You will find yourself within a setting that stresses the importance of a contextualized and active learning approach, which emphasizes interdisciplinary education and research through close ties with other AUP departments, as well as universities and industries around the world. Our small classes are meant to foster open discussion, guided individual and group projects, as well as broader student-professor collaborations. 

Fatima

Student

I’ve always been ambitious but AUP helped me place...

Anas

Alumnus '12

I will be joining eBay in NYC as a software engineer...

Major Components
Build your Degree

With every single one of our majors, you’ll find a carefully curated medley of core courses and electives, which will provide you with the tools you need to establish an unshakeable foundation in the principles and concepts fundamental to your growth within your disciplines of choice. Many majors also enable you to specialize further within the broader area of study.

Core Courses

Core Courses

We aim to help you develop a range of skills, capacities, and modes of inquiry that will prove crucial since employers and graduate schools are looking for the critical thinking and innovative problem-solving skills that are associated with a liberal arts education. Many of our students continue their studies at top institutions like MIT and Harvard, while others begin careers in fields like mobile application development.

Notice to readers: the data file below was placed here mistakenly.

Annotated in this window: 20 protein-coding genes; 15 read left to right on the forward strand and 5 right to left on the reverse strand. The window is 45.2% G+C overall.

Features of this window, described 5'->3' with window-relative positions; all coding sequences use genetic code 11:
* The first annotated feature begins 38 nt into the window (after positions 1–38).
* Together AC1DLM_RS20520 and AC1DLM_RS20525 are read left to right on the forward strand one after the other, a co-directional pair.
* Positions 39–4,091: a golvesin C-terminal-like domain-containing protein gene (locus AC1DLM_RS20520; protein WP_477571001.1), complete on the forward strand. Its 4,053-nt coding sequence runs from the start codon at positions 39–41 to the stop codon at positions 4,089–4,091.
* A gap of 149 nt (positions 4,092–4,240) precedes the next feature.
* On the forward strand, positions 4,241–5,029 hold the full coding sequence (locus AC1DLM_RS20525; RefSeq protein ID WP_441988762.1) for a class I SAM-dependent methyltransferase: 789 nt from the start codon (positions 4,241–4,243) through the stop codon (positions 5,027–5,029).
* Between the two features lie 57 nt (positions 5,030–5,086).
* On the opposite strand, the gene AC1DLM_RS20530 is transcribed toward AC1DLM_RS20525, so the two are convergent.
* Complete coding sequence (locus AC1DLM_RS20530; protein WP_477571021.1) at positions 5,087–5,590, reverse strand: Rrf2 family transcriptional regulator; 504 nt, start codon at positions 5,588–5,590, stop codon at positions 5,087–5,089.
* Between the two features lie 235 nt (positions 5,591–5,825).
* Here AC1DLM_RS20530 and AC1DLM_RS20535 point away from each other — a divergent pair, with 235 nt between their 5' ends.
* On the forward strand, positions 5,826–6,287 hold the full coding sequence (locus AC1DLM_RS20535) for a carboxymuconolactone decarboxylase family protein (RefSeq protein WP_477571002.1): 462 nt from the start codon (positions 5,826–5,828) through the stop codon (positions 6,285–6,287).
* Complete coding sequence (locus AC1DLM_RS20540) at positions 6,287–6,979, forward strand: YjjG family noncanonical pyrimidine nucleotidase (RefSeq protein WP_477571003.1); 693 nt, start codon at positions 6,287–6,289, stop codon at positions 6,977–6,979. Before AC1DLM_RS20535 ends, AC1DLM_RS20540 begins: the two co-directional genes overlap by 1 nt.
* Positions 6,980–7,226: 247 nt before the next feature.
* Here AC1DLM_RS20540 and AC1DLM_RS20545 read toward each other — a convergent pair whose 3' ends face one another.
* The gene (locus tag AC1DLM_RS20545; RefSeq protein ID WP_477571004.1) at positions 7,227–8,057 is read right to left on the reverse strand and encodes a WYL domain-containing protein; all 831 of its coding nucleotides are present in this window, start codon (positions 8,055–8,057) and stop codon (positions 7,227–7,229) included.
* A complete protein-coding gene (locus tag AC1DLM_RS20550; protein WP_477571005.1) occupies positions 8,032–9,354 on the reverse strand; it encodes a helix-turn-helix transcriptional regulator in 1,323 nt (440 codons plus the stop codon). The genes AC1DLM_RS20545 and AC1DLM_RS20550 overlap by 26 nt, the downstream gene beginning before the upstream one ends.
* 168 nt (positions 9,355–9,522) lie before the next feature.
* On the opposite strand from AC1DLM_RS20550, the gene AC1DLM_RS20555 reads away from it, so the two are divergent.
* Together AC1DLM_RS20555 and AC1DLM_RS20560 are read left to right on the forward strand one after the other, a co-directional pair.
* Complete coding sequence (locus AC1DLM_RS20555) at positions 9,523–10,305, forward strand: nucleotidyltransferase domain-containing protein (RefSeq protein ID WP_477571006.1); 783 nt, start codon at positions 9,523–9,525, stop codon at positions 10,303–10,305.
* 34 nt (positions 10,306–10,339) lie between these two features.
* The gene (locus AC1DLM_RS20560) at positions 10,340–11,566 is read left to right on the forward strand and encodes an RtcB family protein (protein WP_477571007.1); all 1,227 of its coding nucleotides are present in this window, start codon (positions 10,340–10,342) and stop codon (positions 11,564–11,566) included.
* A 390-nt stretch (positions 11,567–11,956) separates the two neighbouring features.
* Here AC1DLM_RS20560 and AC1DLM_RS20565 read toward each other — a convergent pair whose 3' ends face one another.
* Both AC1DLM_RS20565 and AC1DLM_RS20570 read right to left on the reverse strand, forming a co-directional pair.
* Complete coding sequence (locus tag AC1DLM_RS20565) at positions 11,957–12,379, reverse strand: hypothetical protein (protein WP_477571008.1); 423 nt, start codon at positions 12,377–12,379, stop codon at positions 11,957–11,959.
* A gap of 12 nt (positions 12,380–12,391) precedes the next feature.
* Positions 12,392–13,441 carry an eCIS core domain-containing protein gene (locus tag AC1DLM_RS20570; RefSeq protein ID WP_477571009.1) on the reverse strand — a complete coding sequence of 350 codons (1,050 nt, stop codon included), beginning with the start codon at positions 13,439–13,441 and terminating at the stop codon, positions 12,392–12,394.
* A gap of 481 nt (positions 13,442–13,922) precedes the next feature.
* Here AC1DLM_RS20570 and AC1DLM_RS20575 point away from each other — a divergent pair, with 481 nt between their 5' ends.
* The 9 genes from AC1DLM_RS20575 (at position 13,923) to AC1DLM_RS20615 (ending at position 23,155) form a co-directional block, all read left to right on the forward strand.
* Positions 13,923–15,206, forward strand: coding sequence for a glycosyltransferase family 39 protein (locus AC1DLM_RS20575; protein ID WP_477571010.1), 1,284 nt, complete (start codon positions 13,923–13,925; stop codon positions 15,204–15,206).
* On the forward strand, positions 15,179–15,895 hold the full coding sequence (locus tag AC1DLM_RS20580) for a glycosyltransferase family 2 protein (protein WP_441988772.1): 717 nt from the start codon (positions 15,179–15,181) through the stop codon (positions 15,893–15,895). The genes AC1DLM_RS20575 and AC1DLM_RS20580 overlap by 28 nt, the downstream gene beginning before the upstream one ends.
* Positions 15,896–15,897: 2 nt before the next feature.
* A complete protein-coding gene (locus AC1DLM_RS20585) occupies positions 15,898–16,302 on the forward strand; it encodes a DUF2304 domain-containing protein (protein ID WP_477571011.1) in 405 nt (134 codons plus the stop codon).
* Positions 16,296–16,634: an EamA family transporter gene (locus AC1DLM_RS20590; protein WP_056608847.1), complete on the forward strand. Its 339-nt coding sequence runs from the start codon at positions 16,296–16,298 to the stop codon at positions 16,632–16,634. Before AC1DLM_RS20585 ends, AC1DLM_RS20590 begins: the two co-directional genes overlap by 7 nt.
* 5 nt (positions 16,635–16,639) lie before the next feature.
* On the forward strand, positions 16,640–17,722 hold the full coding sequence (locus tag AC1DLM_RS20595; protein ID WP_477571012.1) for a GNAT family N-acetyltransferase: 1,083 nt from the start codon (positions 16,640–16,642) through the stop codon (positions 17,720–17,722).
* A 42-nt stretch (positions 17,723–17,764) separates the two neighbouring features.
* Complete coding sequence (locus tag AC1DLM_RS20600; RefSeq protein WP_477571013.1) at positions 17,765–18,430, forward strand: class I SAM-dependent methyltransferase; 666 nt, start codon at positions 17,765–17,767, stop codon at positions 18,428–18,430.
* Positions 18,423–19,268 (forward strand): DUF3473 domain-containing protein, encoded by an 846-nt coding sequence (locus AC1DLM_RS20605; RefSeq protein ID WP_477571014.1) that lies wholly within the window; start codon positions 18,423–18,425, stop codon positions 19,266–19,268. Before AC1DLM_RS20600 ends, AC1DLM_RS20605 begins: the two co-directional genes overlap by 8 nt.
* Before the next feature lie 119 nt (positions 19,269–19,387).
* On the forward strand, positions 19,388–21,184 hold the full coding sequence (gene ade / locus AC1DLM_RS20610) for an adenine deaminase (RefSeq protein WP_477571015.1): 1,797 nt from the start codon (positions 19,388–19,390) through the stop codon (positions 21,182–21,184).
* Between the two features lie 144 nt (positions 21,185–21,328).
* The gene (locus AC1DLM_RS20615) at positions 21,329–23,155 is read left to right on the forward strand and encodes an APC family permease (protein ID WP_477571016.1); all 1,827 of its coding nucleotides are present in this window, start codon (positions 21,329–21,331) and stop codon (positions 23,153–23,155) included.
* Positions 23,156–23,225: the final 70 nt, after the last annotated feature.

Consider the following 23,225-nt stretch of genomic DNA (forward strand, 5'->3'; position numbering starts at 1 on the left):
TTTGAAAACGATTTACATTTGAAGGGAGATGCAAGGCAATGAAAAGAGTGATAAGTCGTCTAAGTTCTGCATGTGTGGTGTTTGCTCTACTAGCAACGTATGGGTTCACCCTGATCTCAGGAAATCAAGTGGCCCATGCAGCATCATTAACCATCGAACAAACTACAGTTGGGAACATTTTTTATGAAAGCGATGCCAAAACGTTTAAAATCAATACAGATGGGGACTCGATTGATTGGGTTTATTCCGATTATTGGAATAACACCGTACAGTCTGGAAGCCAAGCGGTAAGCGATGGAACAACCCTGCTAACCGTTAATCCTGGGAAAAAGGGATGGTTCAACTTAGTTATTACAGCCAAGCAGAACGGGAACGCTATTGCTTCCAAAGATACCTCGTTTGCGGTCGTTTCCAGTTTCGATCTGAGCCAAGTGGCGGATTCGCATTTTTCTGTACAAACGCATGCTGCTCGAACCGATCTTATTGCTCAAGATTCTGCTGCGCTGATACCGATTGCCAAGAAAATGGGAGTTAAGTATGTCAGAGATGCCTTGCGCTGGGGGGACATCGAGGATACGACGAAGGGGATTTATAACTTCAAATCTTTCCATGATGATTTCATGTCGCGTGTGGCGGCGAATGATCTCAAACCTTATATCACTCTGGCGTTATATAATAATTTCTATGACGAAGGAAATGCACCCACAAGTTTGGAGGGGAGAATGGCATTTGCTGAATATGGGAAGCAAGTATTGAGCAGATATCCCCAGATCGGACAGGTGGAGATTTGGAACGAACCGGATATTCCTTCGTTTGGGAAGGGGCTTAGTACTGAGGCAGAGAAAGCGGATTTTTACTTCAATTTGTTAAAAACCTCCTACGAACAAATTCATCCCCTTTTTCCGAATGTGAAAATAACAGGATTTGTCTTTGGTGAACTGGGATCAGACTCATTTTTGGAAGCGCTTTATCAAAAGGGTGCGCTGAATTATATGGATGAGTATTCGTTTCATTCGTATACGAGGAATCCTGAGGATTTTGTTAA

Scroll to Core Courses

Electives

Electives

Each elective provides you with entry to a variety of subject areas which you can choose among to further focus your studies. With the help of your academic advisor, you’ll be able to tailor your major so that it most effectively prepares you for the next step in your academic and professional journey.

See all Major Electives

Specialization

Specialization

You may choose to orient your Computer Science major towards the Information and Communication Technologies specialization. While building the groundwork for your computer science studies, you will take complementary courses to link your major with another, broader, interest. Previous students have chosen to combine computer science with subject areas that include business, economics, art history, and psychology.

See ICT Requirements

Core Curriculum

The Computer Science core courses, which you must take as part of the major requirements, will provide you with the tools you’ll need to ground your present and future studies. Your introduction to the fundamentals of Computer Science will help pave the way for your successful completion of other Computer Science courses.

MA1020 Applied Statistics I